They also allow a group of people called the World Nobles; one of whom, while riding around on one of his slaves, saw a woman that he liked the look of, and decided to take her as his 13th wife; and he shot the woman's fiancÚ when he objected. Mind you, that the World Nobles wear bubble helmets with oxygen tanks so that they don't have to breathe the commoners' air; and are completely above the law. In fact, their general portrayal is consistently "worse than it was before".
You can see them getting worse. Roswald was terrible, but he tried to look dignified. His children on the other hand...
And that "completely above the law" thing is worse than you think. If there is anyone that they can't shoot and has openly defied them, you know what they do? They summon an admiral, one of the World Government's Greatest Military Powers (basically their strongest individual fighters), to take care of the threat. To make it clear, the Admirals are on a threat level that makes anyone who isn't as strong as one of the commanders of the Whitebeard Pirates, or hell, close to the strength of one of the Yonkou, flee the immediate vicinity (as in, the island they're on, and probably the two nearest ones as well). Talk about Disproportionate Retribution.
The World Government has government-sanctioned pirates known as the Shichibukai, they ignore their laws as they please (such as the abolition of slavery), they try to cover up every major incident, such as a massive breakout of highly dangerous criminals, that would reflect badly on them, and support the doctrine of "Absolute Justice", which is basically just an excuse to murder criminals regardless of whoever is in the way, such as innocent civilians. Coupled with the fact that they allow the World Nobles run around and do whatever the hell they please, and that's when people begin to realize how corrupt "the world" of One Piece is, even by today's standards.
Kiddy Grade's Galactic Organization of Trade and Tariffs, or GOTT, is a branch of the Galactic Union (GU), a sort of United-Nations-like government over many of the planets and other locations that have been colonized by humankind across space. And of course, they get their share of conspiracies as well.
The U.S. Government in Heroman are turning into the secondary antagonists of the series.
Bleach: The Central 46 is the supreme governing and judicial body in Soul Society. It's made up of 46 members: 40 elders and 6 judges. They handle all laws and decisions regarding Soul Society, including punishments. Their orders are absolute, not even captains have the power or right to question a decision that's been made, even when their decisions are unjust. The organisation is housed in a building that has no public access. Even captains have no right to turn up there unless explicitly invited to do so (which almost never happens). The organisation not only governs from this building but also lives there. The building also contains the great archive of Soul Society's history.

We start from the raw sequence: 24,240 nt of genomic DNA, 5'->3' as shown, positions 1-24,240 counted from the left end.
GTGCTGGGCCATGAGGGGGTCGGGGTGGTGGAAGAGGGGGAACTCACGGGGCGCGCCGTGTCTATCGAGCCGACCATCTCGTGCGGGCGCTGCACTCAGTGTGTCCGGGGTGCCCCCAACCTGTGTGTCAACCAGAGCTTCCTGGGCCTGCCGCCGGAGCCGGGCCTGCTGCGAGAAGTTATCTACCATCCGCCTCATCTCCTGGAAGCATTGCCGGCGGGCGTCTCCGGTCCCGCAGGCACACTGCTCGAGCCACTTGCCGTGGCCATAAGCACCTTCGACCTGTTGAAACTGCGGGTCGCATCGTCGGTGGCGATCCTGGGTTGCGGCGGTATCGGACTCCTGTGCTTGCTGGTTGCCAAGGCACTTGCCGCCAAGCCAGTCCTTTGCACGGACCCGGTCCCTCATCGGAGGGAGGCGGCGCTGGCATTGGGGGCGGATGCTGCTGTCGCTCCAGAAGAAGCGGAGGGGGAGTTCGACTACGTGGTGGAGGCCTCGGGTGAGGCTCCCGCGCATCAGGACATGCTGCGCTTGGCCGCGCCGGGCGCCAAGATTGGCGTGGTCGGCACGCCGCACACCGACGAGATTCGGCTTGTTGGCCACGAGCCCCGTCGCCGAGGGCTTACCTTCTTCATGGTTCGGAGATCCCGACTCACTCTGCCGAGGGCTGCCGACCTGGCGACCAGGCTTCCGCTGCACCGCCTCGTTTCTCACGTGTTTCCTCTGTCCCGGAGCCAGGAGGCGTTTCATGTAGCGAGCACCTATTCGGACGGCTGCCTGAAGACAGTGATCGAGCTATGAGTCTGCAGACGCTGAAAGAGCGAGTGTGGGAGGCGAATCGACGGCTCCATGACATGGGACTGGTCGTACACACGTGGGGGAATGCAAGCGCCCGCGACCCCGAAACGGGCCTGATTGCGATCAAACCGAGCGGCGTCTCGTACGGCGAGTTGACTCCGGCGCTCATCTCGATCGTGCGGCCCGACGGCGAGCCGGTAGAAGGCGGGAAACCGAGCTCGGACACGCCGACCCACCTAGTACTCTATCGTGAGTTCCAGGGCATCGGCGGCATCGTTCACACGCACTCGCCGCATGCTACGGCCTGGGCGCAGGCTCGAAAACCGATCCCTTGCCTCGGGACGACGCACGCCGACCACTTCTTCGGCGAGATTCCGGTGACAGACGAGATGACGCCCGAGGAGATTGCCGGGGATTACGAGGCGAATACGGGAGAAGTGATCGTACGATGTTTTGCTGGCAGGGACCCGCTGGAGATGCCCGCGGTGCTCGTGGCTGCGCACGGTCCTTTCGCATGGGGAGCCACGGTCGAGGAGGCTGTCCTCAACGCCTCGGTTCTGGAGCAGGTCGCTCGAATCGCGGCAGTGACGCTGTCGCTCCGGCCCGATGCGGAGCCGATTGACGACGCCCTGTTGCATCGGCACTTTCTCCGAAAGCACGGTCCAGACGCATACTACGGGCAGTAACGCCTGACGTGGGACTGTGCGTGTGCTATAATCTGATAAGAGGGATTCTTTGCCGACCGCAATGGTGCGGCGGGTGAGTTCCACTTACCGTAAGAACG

There is an in-universe conspiracy theory that there's a shadow organisation secretly pulling the strings of the Central 46, but the story's only been willing to confirm that on one occasion Aizen destroyed the Central 46 and issued orders in its name to further his own agenda (the entire Soul Society arc was based around this). Once he'd been ousted from Soul Society, Captain-Commander Yamamoto temporarily functioned as the Central 46 until it was rebuilt. The organisation is a flawed system, a strong supporter of tradition, very inflexible once decisions have been made and functions in absolute secrecy making it almost impossible to hold them to account even when they're being unjust (which isn't uncommon). Even Yamamoto wasn't willing to defy the wishes of the Central 46, but his successor Kyouraku's very first act as Captain-Commander was to run roughshod over the Central 46's way of doing things, imposing his own style from the get-go and making it very clear that the relationship between the Central 46 and Gotei 13 Captain-Commander is going to undergo a very radical change. Not bad for someone who has a reputation for being Brilliant, but Lazy.
The government in the original V for Vendetta comic series was a metaphor for the British government under Margaret Thatcher. However, in the film version it's a metaphor for the Bush administration, particularly insofar as certain conspiracy theories are concerned.
The comic also goes out of it's way to show it was only after the far left took control and left NATO that the war happened causing the far right to gain control.